The distinction between an Independent Administrator and an Independent
Executor is the same distinction as between Administrator and Executor, generally.
An "administrator" in probate is one appointed where the decedent left no will, and
an "executor" is appointed pursuant to the decedent's will.

   As the decedent's estate is distributed either according to state law, or according
to the decedent's last will, if the decedent left a last will, so it is with the powers of
the administrator or executor. That is, the administrator's powers are defined by the
Probate Act and an executor's powers may be expanded or diminished by the
decedent's will.

   The purpose of Independent Administration, a relatively recent liberalization, was
to permit the representative to administer the estate without having to seek court
approval for the representative's actions, except as otherwise required or requested
by any interested person. 755 ILCS 5/28-1.

   Not having to draft petitions and appear in court for court approval saves time
and expense. However, while an inventory and accounting do not have to be filed
and approved by the court, the initial inventory of the estate and a final accounting
need to be served on the interested parties.

   An independent representative may:

   1. Lease, sell at public or private sale, for cash or on credit, mortgagor pledge
the personal estate of the decedent and distribute in kind any personal estate the
sale of which is not necessary;

   2. Borrow money with or without security;

   3. Mortgage or pledge agricultural commodities;

   4. Continue decedent's unincorporated business without personal liability except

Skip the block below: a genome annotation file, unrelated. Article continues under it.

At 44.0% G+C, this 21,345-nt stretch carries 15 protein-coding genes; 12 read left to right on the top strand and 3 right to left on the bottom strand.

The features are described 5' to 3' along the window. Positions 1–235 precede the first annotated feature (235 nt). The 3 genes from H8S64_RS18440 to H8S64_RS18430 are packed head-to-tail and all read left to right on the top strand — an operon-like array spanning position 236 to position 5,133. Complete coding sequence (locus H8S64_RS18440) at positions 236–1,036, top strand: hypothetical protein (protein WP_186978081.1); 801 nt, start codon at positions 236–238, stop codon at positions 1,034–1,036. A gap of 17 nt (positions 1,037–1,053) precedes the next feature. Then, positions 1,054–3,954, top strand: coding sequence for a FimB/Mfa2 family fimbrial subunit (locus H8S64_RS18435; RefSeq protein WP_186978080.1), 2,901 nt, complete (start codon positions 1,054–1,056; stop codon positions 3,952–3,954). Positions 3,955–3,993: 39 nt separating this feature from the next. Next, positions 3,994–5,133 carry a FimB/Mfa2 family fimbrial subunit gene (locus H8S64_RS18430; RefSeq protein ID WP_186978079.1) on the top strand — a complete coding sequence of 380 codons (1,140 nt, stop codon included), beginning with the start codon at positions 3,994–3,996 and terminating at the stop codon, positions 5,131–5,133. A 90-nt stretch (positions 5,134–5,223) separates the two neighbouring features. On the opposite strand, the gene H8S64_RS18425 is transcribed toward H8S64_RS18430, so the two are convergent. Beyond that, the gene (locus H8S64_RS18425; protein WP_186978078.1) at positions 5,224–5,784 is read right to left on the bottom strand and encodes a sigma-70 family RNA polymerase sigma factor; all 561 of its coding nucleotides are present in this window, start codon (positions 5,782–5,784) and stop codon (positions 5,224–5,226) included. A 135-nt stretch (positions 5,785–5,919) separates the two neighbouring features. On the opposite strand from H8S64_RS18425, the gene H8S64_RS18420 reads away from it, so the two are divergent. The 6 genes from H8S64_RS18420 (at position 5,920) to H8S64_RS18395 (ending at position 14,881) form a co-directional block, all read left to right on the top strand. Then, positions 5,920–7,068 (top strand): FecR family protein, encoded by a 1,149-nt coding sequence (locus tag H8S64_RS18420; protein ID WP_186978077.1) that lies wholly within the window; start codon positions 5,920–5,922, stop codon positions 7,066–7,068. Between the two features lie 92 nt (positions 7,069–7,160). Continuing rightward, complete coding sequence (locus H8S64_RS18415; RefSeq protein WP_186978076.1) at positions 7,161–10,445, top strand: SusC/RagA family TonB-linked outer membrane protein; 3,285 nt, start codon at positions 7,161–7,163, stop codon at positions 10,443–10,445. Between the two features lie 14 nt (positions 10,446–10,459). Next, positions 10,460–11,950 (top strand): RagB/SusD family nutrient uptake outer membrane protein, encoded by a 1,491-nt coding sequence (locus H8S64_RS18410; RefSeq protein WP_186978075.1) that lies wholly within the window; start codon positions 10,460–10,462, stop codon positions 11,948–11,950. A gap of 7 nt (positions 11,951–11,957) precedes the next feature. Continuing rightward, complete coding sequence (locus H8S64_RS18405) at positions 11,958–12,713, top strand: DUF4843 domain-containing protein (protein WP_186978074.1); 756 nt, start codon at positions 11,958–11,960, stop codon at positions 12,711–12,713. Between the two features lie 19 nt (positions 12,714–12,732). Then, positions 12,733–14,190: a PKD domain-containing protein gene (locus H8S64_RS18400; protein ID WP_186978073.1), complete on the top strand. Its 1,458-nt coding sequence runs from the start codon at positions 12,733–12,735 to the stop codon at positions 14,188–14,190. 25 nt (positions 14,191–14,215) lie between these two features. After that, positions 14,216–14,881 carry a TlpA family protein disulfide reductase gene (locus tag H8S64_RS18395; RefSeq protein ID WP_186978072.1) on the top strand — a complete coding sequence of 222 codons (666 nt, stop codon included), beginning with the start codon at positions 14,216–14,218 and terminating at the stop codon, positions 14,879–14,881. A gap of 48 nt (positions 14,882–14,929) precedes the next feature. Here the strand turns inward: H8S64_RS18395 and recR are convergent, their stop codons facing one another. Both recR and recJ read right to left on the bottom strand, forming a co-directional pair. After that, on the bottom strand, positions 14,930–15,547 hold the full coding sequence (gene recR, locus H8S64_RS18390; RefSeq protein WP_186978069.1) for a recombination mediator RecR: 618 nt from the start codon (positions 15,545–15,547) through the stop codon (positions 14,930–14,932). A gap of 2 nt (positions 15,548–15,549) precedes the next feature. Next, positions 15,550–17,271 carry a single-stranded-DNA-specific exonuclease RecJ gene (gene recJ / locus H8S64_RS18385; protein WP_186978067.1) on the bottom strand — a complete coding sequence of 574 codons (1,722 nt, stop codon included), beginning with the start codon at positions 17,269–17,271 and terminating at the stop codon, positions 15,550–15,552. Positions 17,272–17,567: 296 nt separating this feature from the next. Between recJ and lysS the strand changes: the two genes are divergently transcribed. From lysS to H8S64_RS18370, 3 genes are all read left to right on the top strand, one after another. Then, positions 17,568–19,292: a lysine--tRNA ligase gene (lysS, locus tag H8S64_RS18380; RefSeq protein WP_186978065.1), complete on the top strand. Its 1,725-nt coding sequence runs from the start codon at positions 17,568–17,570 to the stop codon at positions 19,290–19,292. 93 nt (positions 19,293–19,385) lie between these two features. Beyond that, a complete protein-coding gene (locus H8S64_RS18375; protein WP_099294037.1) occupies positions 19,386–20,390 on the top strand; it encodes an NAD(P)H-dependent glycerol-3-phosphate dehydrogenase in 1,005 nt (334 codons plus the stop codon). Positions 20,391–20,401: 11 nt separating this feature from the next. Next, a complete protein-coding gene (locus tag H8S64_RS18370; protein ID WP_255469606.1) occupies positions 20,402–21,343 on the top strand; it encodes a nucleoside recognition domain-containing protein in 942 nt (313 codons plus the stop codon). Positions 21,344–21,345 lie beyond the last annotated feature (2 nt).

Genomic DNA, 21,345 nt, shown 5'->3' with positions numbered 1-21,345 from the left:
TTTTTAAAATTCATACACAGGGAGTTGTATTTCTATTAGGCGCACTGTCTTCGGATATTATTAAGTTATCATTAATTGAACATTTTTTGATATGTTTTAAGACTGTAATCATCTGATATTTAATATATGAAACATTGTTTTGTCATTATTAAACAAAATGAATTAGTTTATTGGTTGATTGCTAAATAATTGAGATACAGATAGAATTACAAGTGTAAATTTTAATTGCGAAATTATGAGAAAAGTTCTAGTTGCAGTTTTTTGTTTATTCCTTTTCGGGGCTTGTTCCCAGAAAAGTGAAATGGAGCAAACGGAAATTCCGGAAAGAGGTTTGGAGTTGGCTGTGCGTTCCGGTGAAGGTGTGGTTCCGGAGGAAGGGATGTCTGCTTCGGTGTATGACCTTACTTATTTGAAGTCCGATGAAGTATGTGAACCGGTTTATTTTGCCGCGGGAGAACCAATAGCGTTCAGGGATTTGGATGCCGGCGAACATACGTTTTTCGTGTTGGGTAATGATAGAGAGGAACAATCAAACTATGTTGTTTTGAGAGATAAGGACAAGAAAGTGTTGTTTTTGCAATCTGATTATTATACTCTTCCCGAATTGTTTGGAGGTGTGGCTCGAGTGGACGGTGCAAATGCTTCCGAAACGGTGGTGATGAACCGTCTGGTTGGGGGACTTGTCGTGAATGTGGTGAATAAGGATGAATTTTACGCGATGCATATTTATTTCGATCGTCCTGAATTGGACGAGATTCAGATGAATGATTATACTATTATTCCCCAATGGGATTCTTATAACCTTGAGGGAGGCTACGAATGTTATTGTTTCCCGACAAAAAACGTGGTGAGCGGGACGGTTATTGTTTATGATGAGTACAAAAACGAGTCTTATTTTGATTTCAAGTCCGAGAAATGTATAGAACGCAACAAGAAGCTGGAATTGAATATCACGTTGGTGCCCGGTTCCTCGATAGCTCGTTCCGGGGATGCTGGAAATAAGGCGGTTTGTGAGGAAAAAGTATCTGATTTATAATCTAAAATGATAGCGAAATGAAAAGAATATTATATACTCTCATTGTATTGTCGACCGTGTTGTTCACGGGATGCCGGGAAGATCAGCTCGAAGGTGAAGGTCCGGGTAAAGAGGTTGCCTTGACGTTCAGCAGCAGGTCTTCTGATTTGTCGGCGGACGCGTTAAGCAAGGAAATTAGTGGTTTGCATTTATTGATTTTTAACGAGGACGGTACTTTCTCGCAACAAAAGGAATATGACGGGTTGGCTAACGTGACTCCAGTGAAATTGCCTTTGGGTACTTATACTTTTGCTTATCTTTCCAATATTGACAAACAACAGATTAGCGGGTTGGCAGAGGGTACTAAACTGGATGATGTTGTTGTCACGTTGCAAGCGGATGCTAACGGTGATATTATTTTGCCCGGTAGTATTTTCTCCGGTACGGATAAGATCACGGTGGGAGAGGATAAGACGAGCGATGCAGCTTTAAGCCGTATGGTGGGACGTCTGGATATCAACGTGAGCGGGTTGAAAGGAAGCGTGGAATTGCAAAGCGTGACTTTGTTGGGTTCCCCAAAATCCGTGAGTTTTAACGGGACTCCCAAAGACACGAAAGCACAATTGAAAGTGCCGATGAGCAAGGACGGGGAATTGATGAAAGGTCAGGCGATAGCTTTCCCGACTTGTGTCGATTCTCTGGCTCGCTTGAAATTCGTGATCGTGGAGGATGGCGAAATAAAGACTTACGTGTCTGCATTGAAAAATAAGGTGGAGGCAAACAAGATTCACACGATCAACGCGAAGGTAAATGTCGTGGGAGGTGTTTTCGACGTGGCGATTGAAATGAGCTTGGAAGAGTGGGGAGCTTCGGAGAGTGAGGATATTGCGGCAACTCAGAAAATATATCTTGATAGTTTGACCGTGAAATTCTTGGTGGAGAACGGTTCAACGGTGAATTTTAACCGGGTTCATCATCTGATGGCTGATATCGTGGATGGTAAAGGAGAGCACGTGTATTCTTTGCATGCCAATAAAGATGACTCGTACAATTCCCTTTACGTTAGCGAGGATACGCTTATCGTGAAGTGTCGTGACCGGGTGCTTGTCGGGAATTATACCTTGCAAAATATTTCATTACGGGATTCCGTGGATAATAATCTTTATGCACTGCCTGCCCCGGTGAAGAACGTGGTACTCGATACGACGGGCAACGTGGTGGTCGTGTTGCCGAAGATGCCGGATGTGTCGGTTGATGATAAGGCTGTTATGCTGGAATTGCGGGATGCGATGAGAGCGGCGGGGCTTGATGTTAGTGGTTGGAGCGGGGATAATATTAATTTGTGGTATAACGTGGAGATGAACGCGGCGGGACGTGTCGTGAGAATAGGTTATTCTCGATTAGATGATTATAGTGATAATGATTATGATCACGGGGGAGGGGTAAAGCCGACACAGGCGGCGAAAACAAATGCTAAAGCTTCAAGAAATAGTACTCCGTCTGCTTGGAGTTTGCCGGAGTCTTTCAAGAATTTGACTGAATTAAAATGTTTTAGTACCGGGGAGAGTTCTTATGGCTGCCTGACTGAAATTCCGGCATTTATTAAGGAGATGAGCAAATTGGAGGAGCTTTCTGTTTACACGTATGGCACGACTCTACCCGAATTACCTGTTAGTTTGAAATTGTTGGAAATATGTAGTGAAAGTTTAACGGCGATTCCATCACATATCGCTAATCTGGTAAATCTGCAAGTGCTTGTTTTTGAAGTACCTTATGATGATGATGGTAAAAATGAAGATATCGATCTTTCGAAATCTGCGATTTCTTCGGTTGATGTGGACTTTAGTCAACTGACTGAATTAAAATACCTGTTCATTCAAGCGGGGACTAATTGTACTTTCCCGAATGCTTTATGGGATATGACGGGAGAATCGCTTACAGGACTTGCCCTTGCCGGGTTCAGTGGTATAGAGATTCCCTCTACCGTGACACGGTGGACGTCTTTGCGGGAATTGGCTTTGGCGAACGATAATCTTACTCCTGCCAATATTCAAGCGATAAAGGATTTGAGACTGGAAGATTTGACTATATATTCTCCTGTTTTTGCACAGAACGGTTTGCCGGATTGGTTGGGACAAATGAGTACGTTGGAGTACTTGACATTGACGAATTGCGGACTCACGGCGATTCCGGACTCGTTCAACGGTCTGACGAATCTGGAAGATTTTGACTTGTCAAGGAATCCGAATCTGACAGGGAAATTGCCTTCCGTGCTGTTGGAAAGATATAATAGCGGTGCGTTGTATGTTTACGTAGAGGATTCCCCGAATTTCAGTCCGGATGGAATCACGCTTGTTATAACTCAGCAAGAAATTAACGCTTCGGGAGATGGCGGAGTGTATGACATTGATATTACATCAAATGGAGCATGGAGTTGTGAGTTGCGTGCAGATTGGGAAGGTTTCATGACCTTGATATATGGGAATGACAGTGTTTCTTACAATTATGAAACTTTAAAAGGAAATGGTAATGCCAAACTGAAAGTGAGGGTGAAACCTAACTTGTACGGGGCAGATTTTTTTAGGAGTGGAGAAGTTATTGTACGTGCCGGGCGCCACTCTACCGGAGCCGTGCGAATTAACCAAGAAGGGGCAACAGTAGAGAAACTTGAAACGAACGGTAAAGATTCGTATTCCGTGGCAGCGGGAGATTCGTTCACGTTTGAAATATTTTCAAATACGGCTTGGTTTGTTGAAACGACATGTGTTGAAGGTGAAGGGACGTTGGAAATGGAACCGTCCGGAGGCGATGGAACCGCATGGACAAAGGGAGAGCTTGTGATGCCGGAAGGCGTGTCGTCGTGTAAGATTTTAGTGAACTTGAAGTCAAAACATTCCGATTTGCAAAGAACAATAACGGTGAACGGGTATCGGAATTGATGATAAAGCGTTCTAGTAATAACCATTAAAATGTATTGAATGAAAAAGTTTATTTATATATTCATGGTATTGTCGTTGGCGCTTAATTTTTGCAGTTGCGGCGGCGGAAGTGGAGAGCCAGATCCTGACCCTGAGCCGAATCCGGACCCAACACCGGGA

for malfeasance or misfeasance for losses incurred; and obligations incurred or
contracts entered into by the independent representative with respect to the
business are entitled to priority of payment out of the assets of the business but,
without approval of the court first obtained, do not involve the estate beyond those

   5. Settle, compound or compromise any claim or interest of the decedent in any
property or exchange any such claim or interest for other claims or property; and
settle, compound or compromise and pay all claims against the estate as provided
in Sections 18-11 and 18-13, but claims of the independent representative or his
attorney shall be subjection to Section 18-8;

   6. Perform any contract of the decent;

   7. Employ agents, accountants and counsel, including legal and investment
counsel;  delegate to them the performance of any act of administration, whether or
not discretionary; and  pay them reasonable compensation;

   8. Hold stocks, bonds and other personal property in the name of a nominee as
provided in Section 19-12;

   9. Take possession, administer and grant possession of the decedent's real
estate, which term in this section includes oil, gas, coal and other mineral interests
therein;  pay taxes